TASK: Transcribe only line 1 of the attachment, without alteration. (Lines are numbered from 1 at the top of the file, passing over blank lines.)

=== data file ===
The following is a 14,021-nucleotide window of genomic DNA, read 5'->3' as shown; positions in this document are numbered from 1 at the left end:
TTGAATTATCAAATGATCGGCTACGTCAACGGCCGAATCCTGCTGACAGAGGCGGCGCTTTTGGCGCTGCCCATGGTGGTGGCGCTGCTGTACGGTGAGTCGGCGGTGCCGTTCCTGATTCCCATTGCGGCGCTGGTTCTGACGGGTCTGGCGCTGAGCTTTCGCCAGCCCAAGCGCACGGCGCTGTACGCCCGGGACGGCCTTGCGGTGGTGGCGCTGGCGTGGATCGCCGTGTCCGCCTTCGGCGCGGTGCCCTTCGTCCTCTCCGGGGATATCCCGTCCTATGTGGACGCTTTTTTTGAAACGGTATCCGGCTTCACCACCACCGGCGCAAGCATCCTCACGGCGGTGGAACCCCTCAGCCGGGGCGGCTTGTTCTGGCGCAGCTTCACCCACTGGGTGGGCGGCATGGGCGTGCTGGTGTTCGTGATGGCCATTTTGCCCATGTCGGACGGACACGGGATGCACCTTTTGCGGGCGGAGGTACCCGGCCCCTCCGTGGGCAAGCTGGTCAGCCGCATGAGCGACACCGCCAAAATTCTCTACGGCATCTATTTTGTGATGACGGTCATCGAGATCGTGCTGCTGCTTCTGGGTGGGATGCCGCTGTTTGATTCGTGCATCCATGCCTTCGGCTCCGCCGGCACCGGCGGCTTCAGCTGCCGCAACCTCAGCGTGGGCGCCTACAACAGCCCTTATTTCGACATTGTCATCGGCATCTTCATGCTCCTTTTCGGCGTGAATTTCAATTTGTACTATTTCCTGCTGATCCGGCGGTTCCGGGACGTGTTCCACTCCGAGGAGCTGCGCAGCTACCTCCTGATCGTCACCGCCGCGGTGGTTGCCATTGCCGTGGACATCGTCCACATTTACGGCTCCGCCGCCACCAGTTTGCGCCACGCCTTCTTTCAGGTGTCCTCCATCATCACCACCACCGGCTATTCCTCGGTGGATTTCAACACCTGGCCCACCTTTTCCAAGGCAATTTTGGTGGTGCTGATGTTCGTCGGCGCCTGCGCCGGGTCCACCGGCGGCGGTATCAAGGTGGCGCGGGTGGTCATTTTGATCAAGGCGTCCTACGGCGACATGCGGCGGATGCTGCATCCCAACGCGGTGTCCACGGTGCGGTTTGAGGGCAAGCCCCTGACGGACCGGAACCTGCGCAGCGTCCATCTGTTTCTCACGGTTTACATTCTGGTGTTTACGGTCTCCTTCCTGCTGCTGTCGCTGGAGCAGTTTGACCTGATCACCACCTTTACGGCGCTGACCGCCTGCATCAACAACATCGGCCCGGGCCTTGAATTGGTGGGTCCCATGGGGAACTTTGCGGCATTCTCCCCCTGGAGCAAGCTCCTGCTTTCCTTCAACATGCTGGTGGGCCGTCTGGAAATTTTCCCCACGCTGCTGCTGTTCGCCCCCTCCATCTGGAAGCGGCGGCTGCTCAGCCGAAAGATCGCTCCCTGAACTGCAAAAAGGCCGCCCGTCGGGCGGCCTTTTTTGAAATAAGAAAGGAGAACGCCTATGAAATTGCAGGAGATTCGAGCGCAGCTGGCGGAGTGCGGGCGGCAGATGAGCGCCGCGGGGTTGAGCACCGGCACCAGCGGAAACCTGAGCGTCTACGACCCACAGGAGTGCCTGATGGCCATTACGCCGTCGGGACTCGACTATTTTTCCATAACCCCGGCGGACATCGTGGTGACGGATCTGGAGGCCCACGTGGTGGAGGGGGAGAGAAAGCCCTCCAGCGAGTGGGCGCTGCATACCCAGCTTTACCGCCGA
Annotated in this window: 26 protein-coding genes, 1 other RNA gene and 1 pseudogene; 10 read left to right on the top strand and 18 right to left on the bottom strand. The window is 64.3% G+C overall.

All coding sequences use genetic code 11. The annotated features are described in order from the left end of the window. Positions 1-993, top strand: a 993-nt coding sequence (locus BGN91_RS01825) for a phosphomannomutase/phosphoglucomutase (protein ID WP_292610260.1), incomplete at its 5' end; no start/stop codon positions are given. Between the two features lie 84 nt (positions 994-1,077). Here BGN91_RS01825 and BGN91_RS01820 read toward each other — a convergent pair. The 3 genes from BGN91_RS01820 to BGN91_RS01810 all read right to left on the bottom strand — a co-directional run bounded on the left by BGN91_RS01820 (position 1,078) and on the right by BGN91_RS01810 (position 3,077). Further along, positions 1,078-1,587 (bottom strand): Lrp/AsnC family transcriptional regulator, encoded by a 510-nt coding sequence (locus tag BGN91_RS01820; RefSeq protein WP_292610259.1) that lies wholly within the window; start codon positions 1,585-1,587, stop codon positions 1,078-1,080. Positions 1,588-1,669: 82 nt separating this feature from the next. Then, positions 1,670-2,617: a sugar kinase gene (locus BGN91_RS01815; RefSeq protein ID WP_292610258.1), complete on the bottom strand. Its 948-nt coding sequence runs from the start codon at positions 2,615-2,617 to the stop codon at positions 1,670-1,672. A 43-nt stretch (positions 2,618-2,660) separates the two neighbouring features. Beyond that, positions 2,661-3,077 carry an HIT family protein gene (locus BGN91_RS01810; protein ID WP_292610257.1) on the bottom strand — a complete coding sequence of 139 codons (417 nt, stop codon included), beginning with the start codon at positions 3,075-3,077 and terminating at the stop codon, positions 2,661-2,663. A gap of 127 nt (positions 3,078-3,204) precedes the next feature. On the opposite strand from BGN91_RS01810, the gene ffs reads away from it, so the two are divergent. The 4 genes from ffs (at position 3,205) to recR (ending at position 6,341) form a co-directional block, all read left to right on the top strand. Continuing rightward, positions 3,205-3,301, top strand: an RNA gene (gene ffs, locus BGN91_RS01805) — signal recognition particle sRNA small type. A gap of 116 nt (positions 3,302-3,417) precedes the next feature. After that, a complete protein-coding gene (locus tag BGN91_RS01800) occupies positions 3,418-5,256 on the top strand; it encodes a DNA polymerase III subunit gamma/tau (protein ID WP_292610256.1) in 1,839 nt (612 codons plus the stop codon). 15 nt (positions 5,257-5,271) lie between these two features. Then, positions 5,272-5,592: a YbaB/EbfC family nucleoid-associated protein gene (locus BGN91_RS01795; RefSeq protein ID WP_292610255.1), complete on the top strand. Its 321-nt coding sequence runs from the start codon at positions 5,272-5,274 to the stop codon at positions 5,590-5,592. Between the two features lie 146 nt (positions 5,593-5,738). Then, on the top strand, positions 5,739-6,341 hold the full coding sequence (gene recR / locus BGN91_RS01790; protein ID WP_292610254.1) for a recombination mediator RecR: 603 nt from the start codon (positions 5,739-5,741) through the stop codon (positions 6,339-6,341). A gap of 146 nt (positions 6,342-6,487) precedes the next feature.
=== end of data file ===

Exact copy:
The following is a 14,021-nucleotide window of genomic DNA, read 5'->3' as shown; positions in this document are numbered from 1 at the left end: